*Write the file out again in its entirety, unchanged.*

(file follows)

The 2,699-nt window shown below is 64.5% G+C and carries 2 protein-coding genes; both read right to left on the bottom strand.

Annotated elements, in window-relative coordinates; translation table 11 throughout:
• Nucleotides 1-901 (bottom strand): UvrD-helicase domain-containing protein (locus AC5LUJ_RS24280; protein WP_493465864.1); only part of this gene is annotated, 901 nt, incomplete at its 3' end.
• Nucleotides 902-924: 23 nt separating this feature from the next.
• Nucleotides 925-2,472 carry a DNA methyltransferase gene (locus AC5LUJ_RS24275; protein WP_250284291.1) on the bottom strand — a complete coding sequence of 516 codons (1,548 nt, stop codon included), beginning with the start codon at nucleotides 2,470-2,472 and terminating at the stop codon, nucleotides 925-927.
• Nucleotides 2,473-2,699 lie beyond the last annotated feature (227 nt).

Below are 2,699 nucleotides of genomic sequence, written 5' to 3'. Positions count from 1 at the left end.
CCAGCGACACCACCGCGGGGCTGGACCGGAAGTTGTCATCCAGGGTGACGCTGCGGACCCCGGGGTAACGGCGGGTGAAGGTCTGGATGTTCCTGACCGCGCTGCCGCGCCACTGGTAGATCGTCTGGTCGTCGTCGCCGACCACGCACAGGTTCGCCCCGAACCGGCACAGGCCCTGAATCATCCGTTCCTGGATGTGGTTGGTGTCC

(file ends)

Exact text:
The 2,699-nt window shown below is 64.5% G+C and carries 2 protein-coding genes; both read right to left on the bottom strand.

Annotated elements, in window-relative coordinates; translation table 11 throughout:
• Nucleotides 1-901 (bottom strand): UvrD-helicase domain-containing protein (locus AC5LUJ_RS24280; protein WP_493465864.1); only part of this gene is annotated, 901 nt, incomplete at its 3' end.
• Nucleotides 902-924: 23 nt separating this feature from the next.
• Nucleotides 925-2,472 carry a DNA methyltransferase gene (locus AC5LUJ_RS24275; protein WP_250284291.1) on the bottom strand — a complete coding sequence of 516 codons (1,548 nt, stop codon included), beginning with the start codon at nucleotides 2,470-2,472 and terminating at the stop codon, nucleotides 925-927.
• Nucleotides 2,473-2,699 lie beyond the last annotated feature (227 nt).

Below are 2,699 nucleotides of genomic sequence, written 5' to 3'. Positions count from 1 at the left end.
CCAGCGACACCACCGCGGGGCTGGACCGGAAGTTGTCATCCAGGGTGACGCTGCGGACCCCGGGGTAACGGCGGGTGAAGGTCTGGATGTTCCTGACCGCGCTGCCGCGCCACTGGTAGATCGTCTGGTCGTCGTCGCCGACCACGCACAGGTTCGCCCCGAACCGGCACAGGCCCTGAATCATCCGTTCCTGGATGTGGTTGGTGTCC